A Love Story: Part Five
That’s when things started to go terribly wrong.
Both in our relationship and in my travels.
As I got to Cambodia mid-October, our conversations became shorter and shorter. It seemed every time I had a chance to call, which wasn’t very often, Kyle was busy doing something or with someone else. It got to the point where we didn’t say much of anything to each other. Partly because I was beginning to struggle mentally and partly because he was in the same routine and didn’t feel his day to day warranted an extensive conversation.
Each time we hung up the phone, I could feel an inherent sadness creep up in my heart. Up until this point, he had been my pillar of strength. It felt like he was pulling away, but I couldn’t understand why. Talking to him almost hurt me more, so I began to put off our calls for a couple days; making excuses as to why he didn’t hear from me. I was going through these intense experiences and didn’t feel like I could turn to him anymore. So I did what I conditioned myself to do over the years; I relied on myself to get through my darkest days. I was devastated not to feel close to him through this, but it was my decision to come here. And by coming here, I had to own every experience; negative and positive. I braced myself for the beginning of our demise.
I quickly learned, literally and figuratively, in this part of the world, when it rains, it torrentially pours.
At my first hostel in Cambodia, a group of us had our lockers broken into while we were out on a day trip coordinated by the staff. Ten of us had things taken from our packs. The staff played dumb, but called the police to appease our collective outrage. I had a secret pouch at the bottom of my bag where I kept an envelope of money. It was buried under a few journals and books, so that was immediately the first place I checked. I shoved my arm to the depths of my pack and confirmed the envelope was still in place. Not thinking to investigate further, I let the police know it was a personal loss of a few souvenirs and some clothes. None of us planned on staying the full ten days to follow up with the investigation so we collectively agreed on being thankful for our health and safety instead. Phnom Penh had been abrasive and chaotic, so must of us took the next bus south to Sihanoukville.
It wasn’t until a few days later, when I was on the remote island of Koh Ta Kiev about to settle up my bill, a nightmare became a reality. The envelope from earlier was left in tact and buried under the books as I packed them, but the contents of said envelope were gone. Almost my entire savings for the trip in USD had been stolen and I didn’t realize it until now. I admit it was stupid and negligent to carry such a large sum on my person, but I was venturing to rural areas on the next leg of my journey where access to ATM machines was borderline nonexistent. In planning for the worst scenario, the worst scenario found me. The thief had known to put everything back in its place, including the envelope, likely to buy time in escaping. I regretted immediately trusting no one would be able to find it.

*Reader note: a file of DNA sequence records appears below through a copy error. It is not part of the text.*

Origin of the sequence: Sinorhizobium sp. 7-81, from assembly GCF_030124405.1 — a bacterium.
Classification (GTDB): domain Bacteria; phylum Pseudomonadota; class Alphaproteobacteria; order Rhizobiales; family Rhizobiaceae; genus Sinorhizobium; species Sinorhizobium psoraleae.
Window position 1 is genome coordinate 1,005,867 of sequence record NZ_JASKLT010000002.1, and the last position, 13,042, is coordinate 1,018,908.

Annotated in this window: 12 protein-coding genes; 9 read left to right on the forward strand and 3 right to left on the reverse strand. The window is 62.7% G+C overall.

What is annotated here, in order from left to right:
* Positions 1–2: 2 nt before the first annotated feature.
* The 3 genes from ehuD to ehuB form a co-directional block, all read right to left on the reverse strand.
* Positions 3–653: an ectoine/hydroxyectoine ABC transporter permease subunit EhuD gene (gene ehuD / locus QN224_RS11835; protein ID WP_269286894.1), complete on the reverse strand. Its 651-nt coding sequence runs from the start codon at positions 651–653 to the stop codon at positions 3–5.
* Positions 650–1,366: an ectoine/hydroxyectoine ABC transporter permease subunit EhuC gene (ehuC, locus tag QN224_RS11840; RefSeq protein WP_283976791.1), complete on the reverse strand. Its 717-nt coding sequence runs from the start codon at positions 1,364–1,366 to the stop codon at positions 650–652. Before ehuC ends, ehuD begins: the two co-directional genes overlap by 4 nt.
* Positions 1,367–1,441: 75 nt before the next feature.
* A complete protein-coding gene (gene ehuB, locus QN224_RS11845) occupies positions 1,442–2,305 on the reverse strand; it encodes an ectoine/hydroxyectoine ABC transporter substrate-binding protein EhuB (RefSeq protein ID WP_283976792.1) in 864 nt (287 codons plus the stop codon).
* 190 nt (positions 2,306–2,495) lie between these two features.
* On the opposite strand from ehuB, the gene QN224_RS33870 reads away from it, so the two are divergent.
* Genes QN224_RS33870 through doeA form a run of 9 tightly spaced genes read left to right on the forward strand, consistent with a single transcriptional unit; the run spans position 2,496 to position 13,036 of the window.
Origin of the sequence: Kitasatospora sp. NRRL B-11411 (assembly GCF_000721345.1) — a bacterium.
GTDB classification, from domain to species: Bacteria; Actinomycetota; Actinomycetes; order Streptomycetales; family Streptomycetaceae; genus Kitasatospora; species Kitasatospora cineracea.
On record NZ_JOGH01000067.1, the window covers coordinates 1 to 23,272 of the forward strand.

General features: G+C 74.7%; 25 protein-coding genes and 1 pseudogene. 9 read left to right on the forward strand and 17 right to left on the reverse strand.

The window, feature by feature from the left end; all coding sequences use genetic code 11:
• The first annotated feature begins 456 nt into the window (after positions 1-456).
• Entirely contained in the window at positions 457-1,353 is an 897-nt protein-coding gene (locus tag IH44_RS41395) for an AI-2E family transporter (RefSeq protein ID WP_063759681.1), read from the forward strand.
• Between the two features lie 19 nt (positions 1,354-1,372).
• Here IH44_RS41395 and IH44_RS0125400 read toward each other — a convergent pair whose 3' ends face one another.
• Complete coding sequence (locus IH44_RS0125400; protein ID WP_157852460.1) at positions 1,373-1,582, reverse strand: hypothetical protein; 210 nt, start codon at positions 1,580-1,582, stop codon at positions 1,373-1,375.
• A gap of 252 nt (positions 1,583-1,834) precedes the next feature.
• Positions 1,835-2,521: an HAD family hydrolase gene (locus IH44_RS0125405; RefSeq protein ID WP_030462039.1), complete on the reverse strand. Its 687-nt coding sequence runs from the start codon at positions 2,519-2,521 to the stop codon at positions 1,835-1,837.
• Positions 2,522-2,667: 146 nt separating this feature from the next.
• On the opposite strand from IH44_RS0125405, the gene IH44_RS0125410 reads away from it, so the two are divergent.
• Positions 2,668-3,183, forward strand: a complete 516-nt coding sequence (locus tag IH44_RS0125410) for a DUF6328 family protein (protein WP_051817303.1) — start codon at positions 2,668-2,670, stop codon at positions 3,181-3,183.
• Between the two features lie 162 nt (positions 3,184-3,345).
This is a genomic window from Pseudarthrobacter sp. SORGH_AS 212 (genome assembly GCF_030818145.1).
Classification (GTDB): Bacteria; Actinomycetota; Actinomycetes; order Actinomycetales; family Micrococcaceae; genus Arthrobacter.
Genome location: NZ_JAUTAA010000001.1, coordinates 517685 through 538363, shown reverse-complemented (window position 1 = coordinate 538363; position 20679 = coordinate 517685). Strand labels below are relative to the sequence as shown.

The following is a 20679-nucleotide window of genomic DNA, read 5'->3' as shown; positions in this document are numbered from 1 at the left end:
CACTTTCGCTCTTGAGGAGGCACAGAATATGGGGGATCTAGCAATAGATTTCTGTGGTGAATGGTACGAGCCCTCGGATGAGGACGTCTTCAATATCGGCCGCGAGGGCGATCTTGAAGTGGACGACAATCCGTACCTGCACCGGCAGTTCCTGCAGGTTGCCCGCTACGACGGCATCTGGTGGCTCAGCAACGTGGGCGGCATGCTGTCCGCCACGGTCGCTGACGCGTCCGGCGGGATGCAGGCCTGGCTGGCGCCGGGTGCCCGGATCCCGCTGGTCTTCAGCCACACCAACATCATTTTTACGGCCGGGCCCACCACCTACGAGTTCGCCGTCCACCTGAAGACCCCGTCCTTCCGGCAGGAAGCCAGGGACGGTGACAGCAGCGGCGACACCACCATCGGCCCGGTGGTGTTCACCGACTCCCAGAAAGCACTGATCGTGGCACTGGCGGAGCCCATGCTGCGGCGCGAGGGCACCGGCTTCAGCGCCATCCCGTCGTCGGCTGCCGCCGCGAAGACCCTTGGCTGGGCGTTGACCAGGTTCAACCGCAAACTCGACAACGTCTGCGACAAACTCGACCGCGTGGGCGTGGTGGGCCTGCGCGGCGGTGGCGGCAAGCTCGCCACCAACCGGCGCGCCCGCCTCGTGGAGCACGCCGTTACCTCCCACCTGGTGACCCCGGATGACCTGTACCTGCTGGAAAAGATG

In telling the manager (we’ll call him Will) about my situation, he offered me a job tending the bar for free room and board. That meant I could stay put long enough to save what little funds I had left, and meet Kyle in Bali at the end of the year. The owner of the guesthouse was around that afternoon and would interview me to make sure I was a good fit. Turns out he was from Texas and a huge fan of the Padres, so we hit it off swimmingly.
I returned to the mainland to call Kyle and let him know my next moves. He was less than thrilled with me being on some deserted island working with complete strangers, but it was the best arrangement I could muster in a dire situation. Hanging up the phone, I knew I didn’t have his full support. What other choice, besides coming home, did I have? I wasn’t ready to call it quits when I felt like this was just the beginning.
The thing about Koh Ta Kiev is it’s extremely hard to find. There are other, more developed, islands that appeal to the waves of backpackers coming through Sihanoukville. You don’t come to this island unless you deliberately search for this island. 90% is undeveloped jungle. Visitors have to walk two hours through the unmarked density to reach any of the other guesthouses. The experience here is tranquil and isolating.